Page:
I’m not sure if I’ve ever flaunted my fashion before (someone spotted I was wearing Pokemon socks this week – does that count?). It might not make us the obvious candidate to review Bratz: Flaunt Your Fashion, but we’re here, ready to be stylish and stick it in people’s faces.
We’ll be honest: we didn’t know Bratz was still an ongoing thing. We remember being subjected to the live action Bratz movie in 2007 – Rotten Tomatoes score of 10%, if you are interested – and we thought it died then, so the whole process has been an education to us.
The formula hasn’t been updated much. Bratz has you controlling the massive-headed ladies of fashion, their body mass about fifty percent eyes and lips. You play as your choice of Yasmine, Cloe, Jade or Sasha, and your job is at the Bratz fashion magazine, where all four of you are fashion reporters.
Now, Bratz abide by a very special kind of fashion reporting. Their speciality is to approach a potential topic and somehow make themselves the centre of it. If there’s a talent show, you can be sure that they will sign up and win it. Fashion show? Yep, they will model. Gig? They will push everyone aside and clamber onto the stage and belt out some hits. It must be fascinating to read the Bratz magazine, as most of the articles must be about them. It’s the equivalent of us turning up at Bethesda and demanding that we be the main character of their next Fallout.
Nobody seems to point this out to the Bratz who are, of course, universally loved. Everyone squee’s and does that leg-lifting-thing that is the universal language for ‘you are just so adorable’. And the Bratz love each other, too. Barely a sentence crosses the screen without a Bratz (is that the singular?) telling another Bratz that they are being the best version of themselves, kicking ass, and, well, you go girl.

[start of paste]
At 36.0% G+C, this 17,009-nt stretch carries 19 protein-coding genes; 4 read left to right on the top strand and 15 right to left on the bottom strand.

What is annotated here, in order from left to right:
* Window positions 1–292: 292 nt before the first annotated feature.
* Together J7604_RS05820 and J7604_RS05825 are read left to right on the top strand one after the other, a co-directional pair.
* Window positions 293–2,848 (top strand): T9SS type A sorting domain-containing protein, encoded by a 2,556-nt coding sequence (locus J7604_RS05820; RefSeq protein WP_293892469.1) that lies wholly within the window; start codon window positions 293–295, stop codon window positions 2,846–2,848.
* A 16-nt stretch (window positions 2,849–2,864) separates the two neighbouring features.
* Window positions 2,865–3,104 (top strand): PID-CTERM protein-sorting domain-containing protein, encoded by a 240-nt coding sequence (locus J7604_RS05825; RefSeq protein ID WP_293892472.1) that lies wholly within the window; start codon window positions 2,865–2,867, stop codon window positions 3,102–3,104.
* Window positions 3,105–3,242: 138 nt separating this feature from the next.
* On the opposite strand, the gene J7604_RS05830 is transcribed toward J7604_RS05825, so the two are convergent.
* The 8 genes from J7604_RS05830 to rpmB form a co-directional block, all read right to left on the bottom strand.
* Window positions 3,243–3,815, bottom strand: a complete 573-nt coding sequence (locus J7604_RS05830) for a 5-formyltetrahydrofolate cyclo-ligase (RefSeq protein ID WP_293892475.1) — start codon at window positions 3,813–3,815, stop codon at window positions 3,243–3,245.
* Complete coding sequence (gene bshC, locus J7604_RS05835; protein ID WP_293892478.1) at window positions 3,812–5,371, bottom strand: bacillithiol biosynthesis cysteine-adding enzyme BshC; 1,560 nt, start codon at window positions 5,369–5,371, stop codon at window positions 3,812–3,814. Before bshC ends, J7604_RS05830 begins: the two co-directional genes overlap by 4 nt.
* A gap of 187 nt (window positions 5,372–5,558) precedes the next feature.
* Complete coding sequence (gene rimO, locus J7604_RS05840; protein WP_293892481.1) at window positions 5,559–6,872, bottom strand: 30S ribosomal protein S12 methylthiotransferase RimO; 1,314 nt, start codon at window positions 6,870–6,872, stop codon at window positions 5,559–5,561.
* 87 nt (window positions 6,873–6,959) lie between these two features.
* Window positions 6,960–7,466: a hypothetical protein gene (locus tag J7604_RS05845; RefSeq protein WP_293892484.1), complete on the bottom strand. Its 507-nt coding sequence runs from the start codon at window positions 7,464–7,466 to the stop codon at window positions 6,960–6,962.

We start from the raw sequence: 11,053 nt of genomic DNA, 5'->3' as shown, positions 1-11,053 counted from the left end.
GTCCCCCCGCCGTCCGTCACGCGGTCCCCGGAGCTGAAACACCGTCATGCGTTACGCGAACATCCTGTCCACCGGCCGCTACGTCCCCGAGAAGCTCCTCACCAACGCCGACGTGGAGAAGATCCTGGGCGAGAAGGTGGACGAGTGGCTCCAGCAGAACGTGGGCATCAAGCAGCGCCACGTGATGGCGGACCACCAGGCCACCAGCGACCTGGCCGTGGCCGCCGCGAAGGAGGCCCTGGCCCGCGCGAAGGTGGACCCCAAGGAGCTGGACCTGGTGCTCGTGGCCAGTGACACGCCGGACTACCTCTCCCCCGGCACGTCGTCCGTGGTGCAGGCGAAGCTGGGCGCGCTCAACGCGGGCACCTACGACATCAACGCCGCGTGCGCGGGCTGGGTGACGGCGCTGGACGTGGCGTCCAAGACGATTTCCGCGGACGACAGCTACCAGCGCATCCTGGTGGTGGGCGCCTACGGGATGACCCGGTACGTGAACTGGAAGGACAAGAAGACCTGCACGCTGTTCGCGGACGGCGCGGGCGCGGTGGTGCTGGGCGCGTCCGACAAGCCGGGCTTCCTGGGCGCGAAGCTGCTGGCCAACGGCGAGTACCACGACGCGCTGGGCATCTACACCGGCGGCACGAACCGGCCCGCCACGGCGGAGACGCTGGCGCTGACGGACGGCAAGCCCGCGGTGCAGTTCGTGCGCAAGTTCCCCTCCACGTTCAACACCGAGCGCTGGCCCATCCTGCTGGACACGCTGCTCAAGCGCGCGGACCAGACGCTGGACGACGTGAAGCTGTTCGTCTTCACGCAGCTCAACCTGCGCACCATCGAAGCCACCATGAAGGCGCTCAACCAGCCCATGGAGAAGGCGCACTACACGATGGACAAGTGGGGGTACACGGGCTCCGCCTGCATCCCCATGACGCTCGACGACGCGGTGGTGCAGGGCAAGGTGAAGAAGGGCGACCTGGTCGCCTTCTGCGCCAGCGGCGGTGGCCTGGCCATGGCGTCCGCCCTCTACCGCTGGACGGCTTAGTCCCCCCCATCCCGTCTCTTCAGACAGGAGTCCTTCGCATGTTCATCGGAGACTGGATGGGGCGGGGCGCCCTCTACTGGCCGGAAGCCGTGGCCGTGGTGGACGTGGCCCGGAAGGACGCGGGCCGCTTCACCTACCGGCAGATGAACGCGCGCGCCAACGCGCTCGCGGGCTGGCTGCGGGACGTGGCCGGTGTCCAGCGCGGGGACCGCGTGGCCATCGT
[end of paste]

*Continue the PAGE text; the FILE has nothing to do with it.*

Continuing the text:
Now, these are the cynical words of a middle-aged man, so take it with a pinch of salt. This is a fantasy world that younger girls may well lap up, but we couldn’t help but find it all fascinating and a little upside-down. We could print out several of the game’s lines of dialogue and construct self-help posters out of them. It’s all so affirmative.
If you’re wondering what kind of game Bratz: Flaunt Your Fashion is, then we’re wondering that too. Because it’s less a game and more a series of conversations, with the odd spot of fetch questing to enliven it. Coming from Outright Games, the publisher who turned JoJo Siwa into a rhythm action game, and LOL dolls into an Overcooked! party game, it’s a surprising backward step. They found a functioning game from both of those brands, but in Bratz: Flaunt Your Fashion they sort of, kind of, don’t bother. It’s a static world where you walk up to things and talk at them.
Bratz: Flaunt Your Fashion is broken up into four different cities to explore, with five locations in each. So let’s take Seoul as an example. There is an art gallery here where a mystery fashion designer has left you some hints to his identity. So, you are finding parcels in the hallways which have a big flashing icon over them to ensure that you do in fact find them. Other quests tumble out. You are interviewing artists about their pieces in the gallery; you are changing your outfit in the Bratz apartment so that you can meet the expectations of someone who wants you to model for them; and you are finding locations that are shown in a photographer’s photos.